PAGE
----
Google Patent Reveals Vision for Cyborg Eye Implant

By Jeremy Hsu | April 28, 2016 2:32 pm
A fictional idea for a smart contact lens in the film "Mission: Impossible - Ghost Protocol." Credit: Paramount Pictures

A fictional idea for a smart contact lens in the film “Mission: Impossible – Ghost Protocol.” Credit: Paramount Pictures

Google has a vision for cyborg eyes that goes well beyond the idea of smart contact lenses. The Alphabet-owned company filed a patent on the idea of replacing the human eye’s natural lens with an electronic lens implant. Such a cyborg eye implant could replace normal eyesight functions and correct for eyesight problems. But the concept’s existence also hints at future possibilities for putting the capabilities of a smart contact lens directly inside the eye.

The Google patent application envisions a laser drilling a hole in the lens capsule that protects the human eye’s natural lens, according to research provided by legal technology firm ClientSide. Ultrasonic vibrations would help shatter the eye’s natural lens so that the fragments could be suctioned out the hole. That would clear the way for the injection of the electronic lens device and a fluid capable of solidifying into silicone hydrogel. The end result? A new electronic lens that can adjust its shape to provide the appropriate focus for normal eyesight — or correct for problems such as nearsighted vision without requiring extra contact lenses or glasses.

Such a cyborg eye implant could change its shape and adjust the wearer’s vision by using technologies such as liquid crystals , micro mirrors, and tiny micro-fluidic pumps. It may also include additional lenses to help fix eyesight problems such as myopia (nearsightedness) or astigmatism.

The implant could wirelessly send data to a smartphone, tablet or laptop that has an Internet connection. Such devices could then pass on the data to an optometrist’s office or a clinic. In response, an optometrist or another medical expert could potentially send signals with commands to change the programming that controls the electronic lens vision. That might represent the equivalent of a wireless update for corrective lens prescriptions

To keep the cyborg eye implant running, Google’s patent suggests an energy harvesting antenna that can receive wireless power transmissions from nearby power sources. That means a nearby power source worn as a piece of jewelry or clothing could keep the cyborg eye implant continuously powered. Alternatively, a power source could recharge the battery of the implant while the person is sleeping.

The most obvious application of this cyborg eye implant relates to Google’s known plans for smart contact lenses. One smart contact lens application would use sensors to measure glucose levels in the tears of people with diabetes. But a previous Google patent application described how a smart contact lens could also allow wearers to read information in barcodes, detect environmental allergens, and monitor the wearer’s body temperature or blood-alcohol level, according to Tech Insider. In 2014, a University of Michigan team even described new sensor technology that could provide night vision in a smart contact lens.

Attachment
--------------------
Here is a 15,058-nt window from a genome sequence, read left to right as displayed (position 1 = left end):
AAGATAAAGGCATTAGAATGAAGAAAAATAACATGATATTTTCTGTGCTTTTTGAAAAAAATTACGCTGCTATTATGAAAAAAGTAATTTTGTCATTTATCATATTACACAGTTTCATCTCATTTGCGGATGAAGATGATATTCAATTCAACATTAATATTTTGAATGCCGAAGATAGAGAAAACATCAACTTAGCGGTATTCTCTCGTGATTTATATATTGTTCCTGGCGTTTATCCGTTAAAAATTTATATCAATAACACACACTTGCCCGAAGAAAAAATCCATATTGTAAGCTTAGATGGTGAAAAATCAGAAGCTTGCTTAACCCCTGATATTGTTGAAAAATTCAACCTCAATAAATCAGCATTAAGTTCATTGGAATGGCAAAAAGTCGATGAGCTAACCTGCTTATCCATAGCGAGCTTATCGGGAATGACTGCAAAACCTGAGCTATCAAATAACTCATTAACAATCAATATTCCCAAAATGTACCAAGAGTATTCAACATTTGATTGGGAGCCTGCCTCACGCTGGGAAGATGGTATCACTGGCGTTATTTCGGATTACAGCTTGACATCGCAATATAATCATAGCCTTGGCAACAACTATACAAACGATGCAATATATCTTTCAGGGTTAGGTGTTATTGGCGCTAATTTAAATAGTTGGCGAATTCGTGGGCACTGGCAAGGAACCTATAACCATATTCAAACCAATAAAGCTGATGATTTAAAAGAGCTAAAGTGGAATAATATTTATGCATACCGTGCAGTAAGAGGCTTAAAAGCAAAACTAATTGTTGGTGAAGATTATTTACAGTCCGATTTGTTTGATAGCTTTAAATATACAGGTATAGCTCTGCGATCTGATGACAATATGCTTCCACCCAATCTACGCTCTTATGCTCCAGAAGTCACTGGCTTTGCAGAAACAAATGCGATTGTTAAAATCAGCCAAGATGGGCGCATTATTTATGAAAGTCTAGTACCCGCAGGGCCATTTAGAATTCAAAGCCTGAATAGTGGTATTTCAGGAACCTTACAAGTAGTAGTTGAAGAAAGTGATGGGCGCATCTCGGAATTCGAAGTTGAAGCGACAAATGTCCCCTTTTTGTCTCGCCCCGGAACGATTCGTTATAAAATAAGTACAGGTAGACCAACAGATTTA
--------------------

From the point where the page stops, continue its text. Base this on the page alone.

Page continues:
A patent application never guarantees that a company will actually turn the idea into a product. But this particular patent suggests that Google is certainly keeping the future of smart eye devices and implants in mind. It may also represent another step toward the future of cyborg implants beyond artificial arms and legs — something more akin to the science fiction visions of the Japanese anime classic “Ghost in the Shell” or the smart contact lenses worn in spy thrillers such as the “Mission: Impossible” films.

CATEGORIZED UNDER: technology, top posts, Uncategorized
  • Li Frank

    The Cyborg Eye Implant with Vision is really very cool, thx for your good sharing.

  • Uncle Al

    PDMS intraocular lenses were awful. Silicone abrades the rear iris, releases pigment granules; transport into anterior chamber, foul trabecular mesh, acute glaucoma. Silicone resists NVP grafting (including turbostratic burial). Silicone blooms oil, transmits UV, and opacifies. Described ultrasonic phakoemulsification is unrealistic.

    I tamed IOL silicone at Pharmacia Ophthalmics. “solidifying into silicone hydrogel” is optically unrealistic. Fabricate then implant a device, removing bad luck. NVP surface-grafted PMMA is miraculous. If grafting solution is snot not thin syrup afterward, I can save you. Average saline contact angle 18 – 20 degrees 100 PMMA IOLs a shot, plus haptic survival.

    Invulneron hydrogel: PDMS strength, PMMA RI. I created it at Optical Radiation Corp.; never disclosed. Want samples?

    • Emkay

      Do not need samples, but I created Buffel grass (Cenchrus ciliaris L.) is an apomictic species that is widely adapted to arid and semi-arid, tropical and warm climates. Six apomictic cultivars used as male parents, one sexual line used as the female parents and 15 putative F1 genotypes were studied using the amplified fragment length polymorphism (AFLP) technique for their evaluation and recognition. The NTSYS programme and Jaccard’s Index were used to establish the genetic similarity; and a phenogram was constructed. A total of 152 bands was recorded. Three primer combinations were sufficient to identify the genotypes. The maximum proportion of polymorphisms was 0·835, and 0·510 of the polymorphisms consisted in individual bands that strictly diagnosed unique genotypes. Texas 4464 and Americana cultivars were the most different from the sexual line, indicating that they might be the best genotypes for future crossing. Two hybrids were identified among F1 material to demonstrate the usefulness of the AFLP technique in characterizing genotypes and recognizing hybrids in Buffel grass for breeding purposes. Can be an eye irritant so be cautious when you read it..